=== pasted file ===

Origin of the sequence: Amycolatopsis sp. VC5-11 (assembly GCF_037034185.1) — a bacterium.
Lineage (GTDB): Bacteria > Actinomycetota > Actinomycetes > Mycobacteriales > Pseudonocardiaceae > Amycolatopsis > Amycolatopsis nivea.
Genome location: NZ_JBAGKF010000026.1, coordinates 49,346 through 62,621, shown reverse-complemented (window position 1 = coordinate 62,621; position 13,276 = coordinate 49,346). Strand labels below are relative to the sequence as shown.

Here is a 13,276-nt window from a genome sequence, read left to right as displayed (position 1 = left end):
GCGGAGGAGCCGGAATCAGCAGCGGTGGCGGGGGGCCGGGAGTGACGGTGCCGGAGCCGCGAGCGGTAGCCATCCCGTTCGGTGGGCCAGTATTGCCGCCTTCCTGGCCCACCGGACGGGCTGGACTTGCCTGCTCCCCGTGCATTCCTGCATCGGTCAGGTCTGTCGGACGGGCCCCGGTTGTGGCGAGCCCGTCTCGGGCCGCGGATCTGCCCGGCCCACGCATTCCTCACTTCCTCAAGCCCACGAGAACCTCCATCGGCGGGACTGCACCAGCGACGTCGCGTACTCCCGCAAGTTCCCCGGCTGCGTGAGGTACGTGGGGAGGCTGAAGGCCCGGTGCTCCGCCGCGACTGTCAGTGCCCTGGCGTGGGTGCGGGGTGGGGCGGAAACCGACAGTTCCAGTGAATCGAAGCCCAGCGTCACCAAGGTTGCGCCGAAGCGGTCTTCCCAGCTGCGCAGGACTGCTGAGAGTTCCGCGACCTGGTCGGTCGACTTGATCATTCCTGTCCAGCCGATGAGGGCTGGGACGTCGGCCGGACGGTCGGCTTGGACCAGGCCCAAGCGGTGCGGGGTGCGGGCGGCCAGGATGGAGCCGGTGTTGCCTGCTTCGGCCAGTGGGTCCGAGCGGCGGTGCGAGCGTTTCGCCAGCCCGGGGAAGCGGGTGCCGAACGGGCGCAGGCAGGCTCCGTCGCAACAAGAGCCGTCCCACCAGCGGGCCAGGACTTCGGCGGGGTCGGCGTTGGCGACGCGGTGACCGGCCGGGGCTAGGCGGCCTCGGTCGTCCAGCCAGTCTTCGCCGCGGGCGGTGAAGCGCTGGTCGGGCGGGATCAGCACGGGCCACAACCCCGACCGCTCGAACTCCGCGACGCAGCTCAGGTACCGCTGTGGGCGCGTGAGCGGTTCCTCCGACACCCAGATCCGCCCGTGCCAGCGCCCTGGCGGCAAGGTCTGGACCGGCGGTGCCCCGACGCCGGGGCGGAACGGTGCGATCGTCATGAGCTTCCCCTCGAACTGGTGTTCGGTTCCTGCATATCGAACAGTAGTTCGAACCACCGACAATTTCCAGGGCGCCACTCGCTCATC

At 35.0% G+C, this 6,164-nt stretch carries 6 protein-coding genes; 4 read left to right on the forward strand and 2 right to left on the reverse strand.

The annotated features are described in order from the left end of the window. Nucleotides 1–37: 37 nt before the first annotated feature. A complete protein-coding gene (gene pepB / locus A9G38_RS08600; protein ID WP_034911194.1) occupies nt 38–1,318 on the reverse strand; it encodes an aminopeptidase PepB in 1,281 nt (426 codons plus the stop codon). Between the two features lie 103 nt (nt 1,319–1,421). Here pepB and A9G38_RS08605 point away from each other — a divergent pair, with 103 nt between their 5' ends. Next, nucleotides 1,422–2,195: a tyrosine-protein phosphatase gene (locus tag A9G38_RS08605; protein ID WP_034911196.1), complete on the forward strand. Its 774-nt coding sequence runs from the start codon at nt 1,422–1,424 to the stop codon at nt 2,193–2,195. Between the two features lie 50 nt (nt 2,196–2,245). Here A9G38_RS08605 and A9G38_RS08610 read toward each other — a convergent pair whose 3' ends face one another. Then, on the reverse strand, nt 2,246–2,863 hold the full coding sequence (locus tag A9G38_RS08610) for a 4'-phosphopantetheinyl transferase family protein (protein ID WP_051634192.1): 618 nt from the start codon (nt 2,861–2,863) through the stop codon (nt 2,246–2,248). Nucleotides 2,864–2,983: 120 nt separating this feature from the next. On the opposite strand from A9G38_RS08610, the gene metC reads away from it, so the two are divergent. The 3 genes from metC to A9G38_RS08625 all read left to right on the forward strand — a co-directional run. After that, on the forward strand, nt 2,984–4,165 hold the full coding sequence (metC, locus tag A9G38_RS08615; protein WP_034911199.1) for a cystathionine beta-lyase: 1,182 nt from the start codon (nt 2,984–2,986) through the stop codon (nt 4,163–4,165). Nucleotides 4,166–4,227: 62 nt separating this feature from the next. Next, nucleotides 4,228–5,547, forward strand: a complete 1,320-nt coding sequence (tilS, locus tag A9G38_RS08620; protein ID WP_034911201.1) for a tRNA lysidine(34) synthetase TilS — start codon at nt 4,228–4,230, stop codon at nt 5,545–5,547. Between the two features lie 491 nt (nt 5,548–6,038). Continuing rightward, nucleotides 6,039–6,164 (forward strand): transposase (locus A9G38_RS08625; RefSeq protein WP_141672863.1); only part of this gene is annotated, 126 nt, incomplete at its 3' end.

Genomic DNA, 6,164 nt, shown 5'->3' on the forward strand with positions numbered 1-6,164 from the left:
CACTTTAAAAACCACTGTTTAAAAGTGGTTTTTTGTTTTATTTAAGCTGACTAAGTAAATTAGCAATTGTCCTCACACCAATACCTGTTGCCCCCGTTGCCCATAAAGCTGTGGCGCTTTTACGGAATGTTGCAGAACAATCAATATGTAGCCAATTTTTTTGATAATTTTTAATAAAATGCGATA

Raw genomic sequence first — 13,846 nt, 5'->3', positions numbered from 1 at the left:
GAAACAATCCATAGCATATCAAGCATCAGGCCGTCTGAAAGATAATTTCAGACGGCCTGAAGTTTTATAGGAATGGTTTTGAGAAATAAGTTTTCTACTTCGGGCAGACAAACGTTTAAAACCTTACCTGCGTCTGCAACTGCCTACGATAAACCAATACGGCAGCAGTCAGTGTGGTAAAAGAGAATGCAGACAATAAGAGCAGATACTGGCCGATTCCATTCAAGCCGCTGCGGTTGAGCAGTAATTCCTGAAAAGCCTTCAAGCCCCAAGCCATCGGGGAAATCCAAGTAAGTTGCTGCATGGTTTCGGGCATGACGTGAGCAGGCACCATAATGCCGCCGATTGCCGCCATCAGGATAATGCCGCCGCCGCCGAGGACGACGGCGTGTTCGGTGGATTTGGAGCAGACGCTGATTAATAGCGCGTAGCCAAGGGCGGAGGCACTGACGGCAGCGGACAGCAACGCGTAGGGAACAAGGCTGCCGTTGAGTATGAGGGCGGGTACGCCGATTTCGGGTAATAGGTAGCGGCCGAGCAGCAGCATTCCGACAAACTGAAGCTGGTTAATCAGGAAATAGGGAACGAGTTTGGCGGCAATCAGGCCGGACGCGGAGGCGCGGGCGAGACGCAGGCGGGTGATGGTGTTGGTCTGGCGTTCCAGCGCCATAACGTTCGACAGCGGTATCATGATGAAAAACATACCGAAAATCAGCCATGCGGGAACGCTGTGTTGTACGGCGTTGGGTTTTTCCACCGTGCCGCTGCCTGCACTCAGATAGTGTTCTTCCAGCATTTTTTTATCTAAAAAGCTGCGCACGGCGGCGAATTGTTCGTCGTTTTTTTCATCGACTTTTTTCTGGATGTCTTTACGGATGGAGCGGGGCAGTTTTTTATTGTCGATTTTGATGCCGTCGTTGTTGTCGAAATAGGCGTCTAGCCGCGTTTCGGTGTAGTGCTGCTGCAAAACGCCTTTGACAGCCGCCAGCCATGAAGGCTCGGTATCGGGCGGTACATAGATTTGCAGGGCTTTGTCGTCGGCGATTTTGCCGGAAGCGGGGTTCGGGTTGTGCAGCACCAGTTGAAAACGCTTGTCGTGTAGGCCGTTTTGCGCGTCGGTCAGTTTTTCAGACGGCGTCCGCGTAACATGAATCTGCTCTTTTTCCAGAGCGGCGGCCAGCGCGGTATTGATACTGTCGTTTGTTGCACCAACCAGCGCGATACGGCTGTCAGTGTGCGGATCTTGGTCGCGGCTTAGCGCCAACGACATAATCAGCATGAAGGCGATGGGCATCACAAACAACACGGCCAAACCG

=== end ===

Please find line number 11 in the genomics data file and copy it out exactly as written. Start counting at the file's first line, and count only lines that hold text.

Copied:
GAAACAATCCATAGCATATCAAGCATCAGGCCGTCTGAAAGATAATTTCAGACGGCCTGAAGTTTTATAGGAATGGTTTTGAGAAATAAGTTTTCTACTTCGGGCAGACAAACGTTTAAAACCTTACCTGCGTCTGCAACTGCCTACGATAAACCAATACGGCAGCAGTCAGTGTGGTAAAAGAGAATGCAGACAATAAGAGCAGATACTGGCCGATTCCATTCAAGCCGCTGCGGTTGAGCAGTAATTCCTGAAAAGCCTTCAAGCCCCAAGCCATCGGGGAAATCCAAGTAAGTTGCTGCATGGTTTCGGGCATGACGTGAGCAGGCACCATAATGCCGCCGATTGCCGCCATCAGGATAATGCCGCCGCCGCCGAGGACGACGGCGTGTTCGGTGGATTTGGAGCAGACGCTGATTAATAGCGCGTAGCCAAGGGCGGAGGCACTGACGGCAGCGGACAGCAACGCGTAGGGAACAAGGCTGCCGTTGAGTATGAGGGCGGGTACGCCGATTTCGGGTAATAGGTAGCGGCCGAGCAGCAGCATTCCGACAAACTGAAGCTGGTTAATCAGGAAATAGGGAACGAGTTTGGCGGCAATCAGGCCGGACGCGGAGGCGCGGGCGAGACGCAGGCGGGTGATGGTGTTGGTCTGGCGTTCCAGCGCCATAACGTTCGACAGCGGTATCATGATGAAAAACATACCGAAAATCAGCCATGCGGGAACGCTGTGTTGTACGGCGTTGGGTTTTTCCACCGTGCCGCTGCCTGCACTCAGATAGTGTTCTTCCAGCATTTTTTTATCTAAAAAGCTGCGCACGGCGGCGAATTGTTCGTCGTTTTTTTCATCGACTTTTTTCTGGATGTCTTTACGGATGGAGCGGGGCAGTTTTTTATTGTCGATTTTGATGCCGTCGTTGTTGTCGAAATAGGCGTCTAGCCGCGTTTCGGTGTAGTGCTGCTGCAAAACGCCTTTGACAGCCGCCAGCCATGAAGGCTCGGTATCGGGCGGTACATAGATTTGCAGGGCTTTGTCGTCGGCGATTTTGCCGGAAGCGGGGTTCGGGTTGTGCAGCACCAGTTGAAAACGCTTGTCGTGTAGGCCGTTTTGCGCGTCGGTCAGTTTTTCAGACGGCGTCCGCGTAACATGAATCTGCTCTTTTTCCAGAGCGGCGGCCAGCGCGGTATTGATACTGTCGTTTGTTGCACCAACCAGCGCGATACGGCTGTCAGTGTGCGGATCTTGGTCGCGGCTTAGCGCCAACGACATAATCAGCATGAAGGCGATGGGCATCACAAACAACACGGCCAAACCG